- For data loading (except
HPL express mode) and parallel index builds 3000
- a large interval will
allow size of physlog (i.e. amount of work accomplished) to determine when
- F will show if
writes are LRU driven or CHKPTINTVL driven
- l and m will
determine if checkpoint interval is driven by Physlog = 75% full or this param
- max(4, NUMCPUVPS)
- if -R shows #dirty pages
> LRU_MAX add LRU Qs. If no change increase CLEANERS
- UPDATE: 4 per CPUVP (this
relationship has most recently been best for me.)
- 1 per 500-750 buffers,
up to 128 (max)
- More LRUs better support
large number of users by reducing buffwaits
To monitor g spi shows
contention for individual LRU queues
LRU_MAX[MIN]_DIRTY - %buffers
assigned to modified queue
- lower to decrease checkpoint
- For data loading (except
HPL express mode) & parallel index builds 70 & 80%, allow to almost
fill before flushing
Monitor: R queue length,
-F writes forced by this parameter by CLEANER thread
to /dev/null Informix will just marked the LL as backed up, not even going
through the motions. This should be done only on systems where logical log
recovery is not required and the user has been made aware of the implications.
LBU_PRESERVE - Preserve
last log for log backup
- If physlog frequently
fills decrease CKPINTVL
- phys logging - buffsize/pages
IO SB >75%, if near 100% increase physbuff size
- physical and logical
log buffers should be about 75% full when flushed.
bang for the buck makes Checkpoints another early thing to look at.
- 1 if CPU, additional
poll threads assign to NETVPs
- 300 single HWCPU 350
- For data loading one
per CPUVP. Each poll thread should be on a CPU class VPS (running a poll thread
- Do not increase user
connects as this will increase work for the poll thread
- max # consumed by any
query * # concurrent users
- Big Resident (buffers), small Virtual (SHMVIRTSIZE)
- Small Resident, big Virtual
- DSS may be up to 75%
RAM if paging is not induced
- DSS KEY FIELD
SHMADD (kilobytes) -
- 0 unlimited
be used to make Informix more polite reserving resources for other applications.
I have also had to use this when a failing malloc panics oninit
-g seg One of the first things I check as consolidating shared memory
segments can be huge bang for the buck.
onmode -F (used to free memory segments) can cause system failures on an active
system and should be avoided.
Sar -g 3 3 will show
To calc shared memory segments
corresponding to a DB instance shmid 52564801*.0001 = SERVERNUM
- if > 0, will enhance
parallelization of index builds (which after 7.2
are always parallel to some degree)
- DSS should be 90% of
Quantum = (PDQPRIORITY/100)*(DS_TOTAL_MEMORY/DS_MAX_QUERIES)
Each sort thread gets quantum/#sort
A users effective priority
= (pdqpriority/100) * ( MAX_PDQPRIORITY/100) where pdqpriority is set by the
environment variable or the SET PDQPRIORITY statement.
As many systems that I have seen fail due to Informix filling /tmp the "out
of the box" default should be off.
Oncheck pr can be
used to replace lost onconfig file
Resident Buffer Pool
(Pool is for residents use only - I needed a mnemonic
Virtual Light Scan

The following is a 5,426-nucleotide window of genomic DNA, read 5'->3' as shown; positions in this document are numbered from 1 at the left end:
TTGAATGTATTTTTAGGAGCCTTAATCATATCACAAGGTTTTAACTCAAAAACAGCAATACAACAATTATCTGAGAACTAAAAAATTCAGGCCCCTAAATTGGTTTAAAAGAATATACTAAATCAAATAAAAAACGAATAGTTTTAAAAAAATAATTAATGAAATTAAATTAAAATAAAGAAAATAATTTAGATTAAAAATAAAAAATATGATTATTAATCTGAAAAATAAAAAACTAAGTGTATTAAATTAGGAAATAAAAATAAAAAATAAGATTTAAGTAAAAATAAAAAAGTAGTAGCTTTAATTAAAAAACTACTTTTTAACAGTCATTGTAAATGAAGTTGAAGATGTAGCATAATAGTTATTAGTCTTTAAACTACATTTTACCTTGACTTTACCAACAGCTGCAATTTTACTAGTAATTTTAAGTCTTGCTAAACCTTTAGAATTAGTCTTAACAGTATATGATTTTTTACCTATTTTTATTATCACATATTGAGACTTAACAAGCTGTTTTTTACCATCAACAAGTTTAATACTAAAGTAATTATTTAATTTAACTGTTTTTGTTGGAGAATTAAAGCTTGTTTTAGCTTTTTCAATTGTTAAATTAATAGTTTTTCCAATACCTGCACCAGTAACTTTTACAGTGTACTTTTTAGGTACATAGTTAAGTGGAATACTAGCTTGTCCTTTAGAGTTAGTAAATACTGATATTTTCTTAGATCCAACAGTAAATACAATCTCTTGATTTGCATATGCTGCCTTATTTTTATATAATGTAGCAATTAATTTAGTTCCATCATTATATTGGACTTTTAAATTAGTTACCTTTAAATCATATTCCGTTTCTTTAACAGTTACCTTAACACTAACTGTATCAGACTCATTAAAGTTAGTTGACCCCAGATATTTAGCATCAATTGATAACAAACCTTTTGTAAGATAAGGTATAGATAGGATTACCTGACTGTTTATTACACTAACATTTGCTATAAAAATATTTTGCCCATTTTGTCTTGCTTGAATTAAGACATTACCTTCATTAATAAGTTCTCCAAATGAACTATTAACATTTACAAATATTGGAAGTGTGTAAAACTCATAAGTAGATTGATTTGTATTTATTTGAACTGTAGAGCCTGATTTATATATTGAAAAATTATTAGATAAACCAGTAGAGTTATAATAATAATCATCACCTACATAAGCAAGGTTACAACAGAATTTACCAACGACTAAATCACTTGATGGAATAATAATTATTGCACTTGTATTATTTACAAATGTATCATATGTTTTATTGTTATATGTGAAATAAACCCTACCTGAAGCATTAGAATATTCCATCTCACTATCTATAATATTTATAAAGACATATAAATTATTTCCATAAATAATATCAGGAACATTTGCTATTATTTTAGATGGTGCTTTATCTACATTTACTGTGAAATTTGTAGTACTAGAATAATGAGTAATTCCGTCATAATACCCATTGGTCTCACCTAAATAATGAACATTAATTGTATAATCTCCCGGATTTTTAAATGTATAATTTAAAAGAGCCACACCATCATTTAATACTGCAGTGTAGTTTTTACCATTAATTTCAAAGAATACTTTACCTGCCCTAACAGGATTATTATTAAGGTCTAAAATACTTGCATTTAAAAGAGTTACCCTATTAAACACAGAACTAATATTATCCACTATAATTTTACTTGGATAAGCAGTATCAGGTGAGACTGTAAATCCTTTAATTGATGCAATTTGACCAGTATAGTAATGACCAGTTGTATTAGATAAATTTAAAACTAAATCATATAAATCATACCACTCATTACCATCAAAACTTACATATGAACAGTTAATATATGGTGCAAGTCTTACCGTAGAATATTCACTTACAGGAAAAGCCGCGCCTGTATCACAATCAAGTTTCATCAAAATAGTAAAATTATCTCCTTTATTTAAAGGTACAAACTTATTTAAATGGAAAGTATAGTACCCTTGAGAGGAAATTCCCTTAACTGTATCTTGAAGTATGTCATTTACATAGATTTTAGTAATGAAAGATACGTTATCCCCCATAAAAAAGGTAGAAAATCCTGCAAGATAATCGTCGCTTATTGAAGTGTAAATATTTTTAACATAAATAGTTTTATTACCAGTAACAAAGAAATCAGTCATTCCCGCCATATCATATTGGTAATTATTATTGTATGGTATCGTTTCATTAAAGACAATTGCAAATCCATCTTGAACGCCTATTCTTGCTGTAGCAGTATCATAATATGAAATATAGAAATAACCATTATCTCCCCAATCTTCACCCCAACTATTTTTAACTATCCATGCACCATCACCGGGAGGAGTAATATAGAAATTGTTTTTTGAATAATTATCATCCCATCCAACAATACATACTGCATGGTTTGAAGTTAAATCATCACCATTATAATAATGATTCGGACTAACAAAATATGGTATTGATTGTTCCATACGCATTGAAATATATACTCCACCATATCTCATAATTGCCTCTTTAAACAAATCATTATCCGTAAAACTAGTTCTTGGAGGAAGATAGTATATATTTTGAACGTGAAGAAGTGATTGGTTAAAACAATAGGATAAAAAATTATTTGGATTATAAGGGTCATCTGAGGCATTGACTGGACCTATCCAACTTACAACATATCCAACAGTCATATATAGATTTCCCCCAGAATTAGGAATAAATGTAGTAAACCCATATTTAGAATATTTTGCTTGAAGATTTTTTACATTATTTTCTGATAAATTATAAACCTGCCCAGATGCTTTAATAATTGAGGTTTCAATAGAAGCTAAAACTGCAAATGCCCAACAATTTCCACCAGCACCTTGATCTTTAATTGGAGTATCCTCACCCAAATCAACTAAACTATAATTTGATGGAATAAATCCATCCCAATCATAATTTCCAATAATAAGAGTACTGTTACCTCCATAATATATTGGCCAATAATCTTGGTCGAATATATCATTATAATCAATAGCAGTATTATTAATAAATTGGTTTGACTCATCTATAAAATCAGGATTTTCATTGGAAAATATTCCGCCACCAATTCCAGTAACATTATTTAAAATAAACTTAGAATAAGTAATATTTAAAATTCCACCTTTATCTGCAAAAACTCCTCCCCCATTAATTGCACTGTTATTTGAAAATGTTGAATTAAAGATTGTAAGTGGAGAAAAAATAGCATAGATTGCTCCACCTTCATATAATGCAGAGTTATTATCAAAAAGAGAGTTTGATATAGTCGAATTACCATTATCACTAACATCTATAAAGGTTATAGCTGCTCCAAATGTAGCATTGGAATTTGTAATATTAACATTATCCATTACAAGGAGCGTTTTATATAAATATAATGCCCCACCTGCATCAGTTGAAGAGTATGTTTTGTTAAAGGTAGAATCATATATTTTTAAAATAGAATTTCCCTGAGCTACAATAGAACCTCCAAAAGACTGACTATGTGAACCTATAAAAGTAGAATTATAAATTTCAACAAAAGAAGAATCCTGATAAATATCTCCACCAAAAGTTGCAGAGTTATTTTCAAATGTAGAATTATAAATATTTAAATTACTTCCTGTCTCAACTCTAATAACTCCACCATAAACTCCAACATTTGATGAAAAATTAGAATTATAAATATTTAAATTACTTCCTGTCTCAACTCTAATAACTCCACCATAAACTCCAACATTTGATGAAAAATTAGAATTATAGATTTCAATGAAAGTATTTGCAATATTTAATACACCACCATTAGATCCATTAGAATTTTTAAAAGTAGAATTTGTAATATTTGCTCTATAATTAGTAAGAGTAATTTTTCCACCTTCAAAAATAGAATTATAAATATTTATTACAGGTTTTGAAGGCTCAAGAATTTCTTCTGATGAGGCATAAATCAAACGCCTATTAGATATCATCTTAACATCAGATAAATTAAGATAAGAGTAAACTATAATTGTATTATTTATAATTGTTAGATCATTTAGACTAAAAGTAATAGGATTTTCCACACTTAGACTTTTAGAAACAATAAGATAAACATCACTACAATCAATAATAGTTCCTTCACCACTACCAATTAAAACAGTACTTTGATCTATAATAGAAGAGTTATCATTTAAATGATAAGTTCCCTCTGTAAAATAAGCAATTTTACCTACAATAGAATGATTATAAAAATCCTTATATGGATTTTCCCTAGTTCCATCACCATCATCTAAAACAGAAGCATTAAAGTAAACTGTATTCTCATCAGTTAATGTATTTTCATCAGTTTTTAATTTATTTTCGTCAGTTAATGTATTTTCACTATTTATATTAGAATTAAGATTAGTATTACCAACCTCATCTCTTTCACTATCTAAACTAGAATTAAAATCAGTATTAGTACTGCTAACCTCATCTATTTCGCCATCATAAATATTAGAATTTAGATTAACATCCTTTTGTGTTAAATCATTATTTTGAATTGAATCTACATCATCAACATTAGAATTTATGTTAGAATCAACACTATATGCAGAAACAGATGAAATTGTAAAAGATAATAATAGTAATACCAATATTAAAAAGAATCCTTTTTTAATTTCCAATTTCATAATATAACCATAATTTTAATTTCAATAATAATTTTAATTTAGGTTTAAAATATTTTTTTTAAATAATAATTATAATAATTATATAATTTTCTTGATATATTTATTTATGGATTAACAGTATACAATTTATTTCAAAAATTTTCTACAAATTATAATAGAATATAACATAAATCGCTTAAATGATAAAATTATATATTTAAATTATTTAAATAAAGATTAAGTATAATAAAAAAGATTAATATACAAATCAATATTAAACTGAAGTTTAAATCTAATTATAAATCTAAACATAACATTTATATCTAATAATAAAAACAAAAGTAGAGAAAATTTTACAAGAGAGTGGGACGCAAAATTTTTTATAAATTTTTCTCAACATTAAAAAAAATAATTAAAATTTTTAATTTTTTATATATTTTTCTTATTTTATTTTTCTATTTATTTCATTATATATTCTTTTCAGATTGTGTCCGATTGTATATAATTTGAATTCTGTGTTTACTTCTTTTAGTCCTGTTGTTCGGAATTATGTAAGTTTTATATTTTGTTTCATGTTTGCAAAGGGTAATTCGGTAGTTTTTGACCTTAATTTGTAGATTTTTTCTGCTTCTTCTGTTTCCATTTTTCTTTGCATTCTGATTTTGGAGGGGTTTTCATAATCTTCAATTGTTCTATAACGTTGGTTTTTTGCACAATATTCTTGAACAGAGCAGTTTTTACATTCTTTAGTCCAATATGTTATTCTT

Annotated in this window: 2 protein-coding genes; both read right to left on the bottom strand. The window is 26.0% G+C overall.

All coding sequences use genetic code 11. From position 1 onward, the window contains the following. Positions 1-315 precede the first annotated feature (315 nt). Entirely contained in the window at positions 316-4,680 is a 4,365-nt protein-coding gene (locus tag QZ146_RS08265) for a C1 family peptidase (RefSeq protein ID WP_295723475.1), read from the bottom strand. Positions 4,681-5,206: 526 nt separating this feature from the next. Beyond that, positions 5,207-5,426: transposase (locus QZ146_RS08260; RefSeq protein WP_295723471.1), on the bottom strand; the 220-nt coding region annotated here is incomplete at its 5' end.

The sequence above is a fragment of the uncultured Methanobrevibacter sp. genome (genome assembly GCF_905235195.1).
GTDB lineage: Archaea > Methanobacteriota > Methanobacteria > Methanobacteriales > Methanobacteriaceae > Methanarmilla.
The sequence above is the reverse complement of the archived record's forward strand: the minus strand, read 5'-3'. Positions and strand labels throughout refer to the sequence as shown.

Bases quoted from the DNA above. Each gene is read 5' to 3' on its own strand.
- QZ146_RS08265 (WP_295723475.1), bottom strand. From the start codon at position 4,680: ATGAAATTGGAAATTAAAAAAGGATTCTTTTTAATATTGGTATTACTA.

Area (Virtually no logging - this too.)
- 28 bytes per data page
is used by the engine
- 4 byte slot entry for
Scans and Sorts for index
builds are always parallel with 7.2. Idx builds on fragmented tables add parallel
single most important SQL statement for Q perf.
- lead columns in each
- all columns queried with
equality filters (=)
- all join columns
- 1st col to
uniquely distinguish a composite idx from another on same table and all cols
- all idx cols. Not run
through on HIGH
To speed up update statistics
set PSORT_NPROCS to 2, use DBSPACETEMP (duh) do NOT set DBUPSPACE (limits RAM
The following came from
a class handout. I have no idea the original author.
Database Tuning the Informix
- Establish performance
- Measure database activity
and use of resources.
- Identify performance
problems such as excessive use of CPU, memory, or disks.
- Tune the operating system.
- Tune the Online Dynamic
- Optimize the placement
of logs, sort space, and temporary space.
- Optimize table placement,
sizes of extents, and fragmentation
- Make sure the indices
- Optimize background activities
such as logging, checkpoints, and page cleaning.
- Schedule backups and
batch jobs for off-peak hours.
- Review application programs
to make sure appropriate access methods are used to retrieve data and algorithms
- Repeat steps 2 through
and 2.5 Set users expectations
& 4 Find a seasoned Systems Administrator for
could be performed much earlier in the cycle as more often than not, the largest
performance gains come from applications tuning.
aside as much time as possible to dedicate to this task. Three days is a minimum.
In a development environment ensure that two weeks are dedicated to this at
the end of the project. This will invariably get squeezed to three days which,
as above, is the absolute minimum to perform a thorough job.
Calculating maximum number
of extents for a particular table:
Max#extents <= (pagesize
((4 * number of columns in a table) + (8 * number of BLOB and VARCHAR
columns + 136) + (12 * number of indices) + (4 * number of columns in the indices)
Fragment large tables by
Find hot tables:
SELECT t.tabname table,
p.pf_dskreads + p.pf_dskwrites totalops,p.pf_dskreads diskreads , p.pf_dskwrites
FROM sysptntab p, systabnames
WHERE t.partnum = p.partnum
ORDER BY totalops DESC
Server Performance Tuning Training Manual - Informix part number 502-5-403-1-9999999-1
- Liz Suto, Course Designer
Tuning Informix Dynamic
Server and Your System for Optimum Performance - Art S. Kagel
More to come...
Please forward any comments